Better yet, he said, the process for making the structures is easy and inexpensive. It involves making a simple emulsion by mixing the right ratios of melanin, oil and water. It’s basically blending them together, he said.
“You get little oil droplets in water, or water droplets in oil. Within them are melanin particles floating around. The water diffuses out and the bubble shrinks,” Dhinojwala said.
What’s left are what he refers to as “beautiful spheres” of melanin — so small that you need an electron microscope to see them. Their structure is determined by the ratio of melanin, oil and water in the mixture, and by varying that ratio, the structures can be made to produce any color that’s needed.
Also, Dhinojwala said, melanin is easily made and synthetic melanin works just as well as natural melanin.
The next step will be to find real-world uses for the new technology.
The first applications might be military, and that’s because the U.S. Department of Defense has funded specific research at UA, the University of California, San Diego and the University of Delaware with $8 million. No, the military isn’t looking for iridescent uniforms. The tiny melanin balls look like they can do other things, too, such as block UV or gamma rays that can harm people and damage equipment.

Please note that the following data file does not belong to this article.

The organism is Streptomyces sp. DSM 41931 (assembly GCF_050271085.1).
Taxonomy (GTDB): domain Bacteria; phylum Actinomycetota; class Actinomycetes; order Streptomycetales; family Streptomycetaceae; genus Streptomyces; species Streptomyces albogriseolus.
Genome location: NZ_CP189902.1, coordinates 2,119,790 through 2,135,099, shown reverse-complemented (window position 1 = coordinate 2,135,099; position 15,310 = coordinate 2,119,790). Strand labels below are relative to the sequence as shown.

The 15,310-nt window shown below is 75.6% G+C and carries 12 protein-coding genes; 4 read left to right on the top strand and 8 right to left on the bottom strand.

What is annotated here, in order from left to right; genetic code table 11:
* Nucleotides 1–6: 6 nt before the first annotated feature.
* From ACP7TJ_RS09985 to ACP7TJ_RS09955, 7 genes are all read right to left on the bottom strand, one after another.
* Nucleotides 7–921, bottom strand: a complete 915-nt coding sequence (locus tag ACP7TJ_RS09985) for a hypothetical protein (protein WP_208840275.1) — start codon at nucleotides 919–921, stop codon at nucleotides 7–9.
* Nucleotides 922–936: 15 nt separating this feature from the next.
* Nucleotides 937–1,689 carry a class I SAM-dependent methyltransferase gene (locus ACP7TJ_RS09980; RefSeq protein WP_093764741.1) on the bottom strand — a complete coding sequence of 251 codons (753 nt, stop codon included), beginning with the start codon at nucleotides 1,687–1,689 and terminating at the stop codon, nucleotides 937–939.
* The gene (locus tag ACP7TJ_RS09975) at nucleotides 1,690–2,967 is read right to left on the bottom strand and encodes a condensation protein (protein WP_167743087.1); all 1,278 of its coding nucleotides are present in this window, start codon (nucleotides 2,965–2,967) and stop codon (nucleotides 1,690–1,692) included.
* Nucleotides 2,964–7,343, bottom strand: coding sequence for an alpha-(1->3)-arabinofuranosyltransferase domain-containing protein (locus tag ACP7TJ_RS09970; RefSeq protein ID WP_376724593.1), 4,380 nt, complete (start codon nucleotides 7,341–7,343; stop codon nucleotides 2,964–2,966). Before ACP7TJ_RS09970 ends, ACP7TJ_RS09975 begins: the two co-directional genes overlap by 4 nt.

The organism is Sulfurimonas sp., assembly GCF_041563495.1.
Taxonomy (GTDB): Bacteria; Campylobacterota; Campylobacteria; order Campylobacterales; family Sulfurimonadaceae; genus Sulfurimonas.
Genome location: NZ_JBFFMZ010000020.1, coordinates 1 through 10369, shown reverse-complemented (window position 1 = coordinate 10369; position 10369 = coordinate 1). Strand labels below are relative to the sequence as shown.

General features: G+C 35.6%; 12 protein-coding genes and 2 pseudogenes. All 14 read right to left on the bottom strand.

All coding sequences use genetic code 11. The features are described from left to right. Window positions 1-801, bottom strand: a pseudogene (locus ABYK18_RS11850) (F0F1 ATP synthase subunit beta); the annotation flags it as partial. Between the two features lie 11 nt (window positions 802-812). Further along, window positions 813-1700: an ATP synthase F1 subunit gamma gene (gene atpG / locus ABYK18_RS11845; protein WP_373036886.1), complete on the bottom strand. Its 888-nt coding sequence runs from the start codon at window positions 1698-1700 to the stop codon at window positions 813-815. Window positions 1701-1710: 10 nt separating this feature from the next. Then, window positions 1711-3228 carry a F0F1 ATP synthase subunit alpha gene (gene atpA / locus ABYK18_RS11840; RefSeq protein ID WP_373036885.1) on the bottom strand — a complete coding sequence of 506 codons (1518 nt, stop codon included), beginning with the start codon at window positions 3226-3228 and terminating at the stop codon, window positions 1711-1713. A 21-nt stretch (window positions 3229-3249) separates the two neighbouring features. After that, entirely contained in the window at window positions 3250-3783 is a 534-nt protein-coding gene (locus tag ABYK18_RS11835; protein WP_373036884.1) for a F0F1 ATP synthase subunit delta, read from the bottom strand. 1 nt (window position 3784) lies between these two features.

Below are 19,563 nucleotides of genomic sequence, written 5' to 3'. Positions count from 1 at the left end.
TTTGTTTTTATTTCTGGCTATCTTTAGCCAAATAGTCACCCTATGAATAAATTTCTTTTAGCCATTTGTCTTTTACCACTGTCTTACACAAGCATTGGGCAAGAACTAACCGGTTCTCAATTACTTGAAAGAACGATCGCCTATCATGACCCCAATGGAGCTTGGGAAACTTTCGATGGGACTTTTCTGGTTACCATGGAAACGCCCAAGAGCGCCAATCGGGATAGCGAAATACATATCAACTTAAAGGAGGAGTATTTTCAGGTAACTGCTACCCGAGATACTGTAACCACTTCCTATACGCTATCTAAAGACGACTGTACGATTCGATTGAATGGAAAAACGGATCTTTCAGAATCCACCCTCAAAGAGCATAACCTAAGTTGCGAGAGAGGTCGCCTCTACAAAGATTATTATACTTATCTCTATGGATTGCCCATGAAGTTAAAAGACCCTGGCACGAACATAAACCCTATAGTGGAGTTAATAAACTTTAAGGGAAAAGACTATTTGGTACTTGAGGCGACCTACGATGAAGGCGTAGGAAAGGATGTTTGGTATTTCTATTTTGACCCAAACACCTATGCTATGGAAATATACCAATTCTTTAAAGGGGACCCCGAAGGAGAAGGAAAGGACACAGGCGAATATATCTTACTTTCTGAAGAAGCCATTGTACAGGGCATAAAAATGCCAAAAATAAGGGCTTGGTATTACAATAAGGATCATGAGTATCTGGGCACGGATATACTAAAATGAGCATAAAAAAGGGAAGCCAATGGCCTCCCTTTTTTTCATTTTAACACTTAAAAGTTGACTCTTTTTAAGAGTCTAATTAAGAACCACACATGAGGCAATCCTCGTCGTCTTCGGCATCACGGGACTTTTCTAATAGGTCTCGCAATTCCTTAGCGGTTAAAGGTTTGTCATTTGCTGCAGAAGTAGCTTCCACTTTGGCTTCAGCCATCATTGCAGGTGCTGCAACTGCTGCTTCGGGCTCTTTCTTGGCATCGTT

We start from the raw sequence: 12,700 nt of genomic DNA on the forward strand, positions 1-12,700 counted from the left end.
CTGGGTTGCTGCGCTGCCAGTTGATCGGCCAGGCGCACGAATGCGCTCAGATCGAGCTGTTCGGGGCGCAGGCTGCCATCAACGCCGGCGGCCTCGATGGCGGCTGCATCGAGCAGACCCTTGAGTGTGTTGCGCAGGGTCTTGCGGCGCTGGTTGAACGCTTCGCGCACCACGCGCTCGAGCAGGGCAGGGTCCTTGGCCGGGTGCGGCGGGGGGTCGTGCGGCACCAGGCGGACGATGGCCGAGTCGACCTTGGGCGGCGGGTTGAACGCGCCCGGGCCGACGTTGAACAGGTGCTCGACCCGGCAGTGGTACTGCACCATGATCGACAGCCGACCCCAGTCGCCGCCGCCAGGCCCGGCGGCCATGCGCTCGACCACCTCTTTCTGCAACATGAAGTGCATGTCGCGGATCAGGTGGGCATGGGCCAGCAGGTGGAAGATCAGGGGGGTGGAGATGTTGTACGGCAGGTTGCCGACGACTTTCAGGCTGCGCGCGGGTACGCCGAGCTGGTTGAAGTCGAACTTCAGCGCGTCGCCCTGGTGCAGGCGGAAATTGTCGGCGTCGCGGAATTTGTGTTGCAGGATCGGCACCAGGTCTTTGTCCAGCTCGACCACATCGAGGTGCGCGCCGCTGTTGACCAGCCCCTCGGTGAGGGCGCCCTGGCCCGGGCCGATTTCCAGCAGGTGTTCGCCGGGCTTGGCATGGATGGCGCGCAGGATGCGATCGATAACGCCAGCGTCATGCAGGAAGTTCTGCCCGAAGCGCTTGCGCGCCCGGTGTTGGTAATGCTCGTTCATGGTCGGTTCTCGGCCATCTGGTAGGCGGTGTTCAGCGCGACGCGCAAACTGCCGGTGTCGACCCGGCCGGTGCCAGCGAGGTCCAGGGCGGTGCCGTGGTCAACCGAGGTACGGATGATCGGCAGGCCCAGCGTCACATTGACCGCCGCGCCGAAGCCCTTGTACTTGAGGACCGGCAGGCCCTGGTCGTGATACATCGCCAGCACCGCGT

But the ultimate goal is to make something for industry, and Dhinojwala said he’s already received emails from interested companies.
October 13, 2017 via TheTimes
A collection of insights into how we see color and how artists use it, consciously or unconsciously, to shape their work…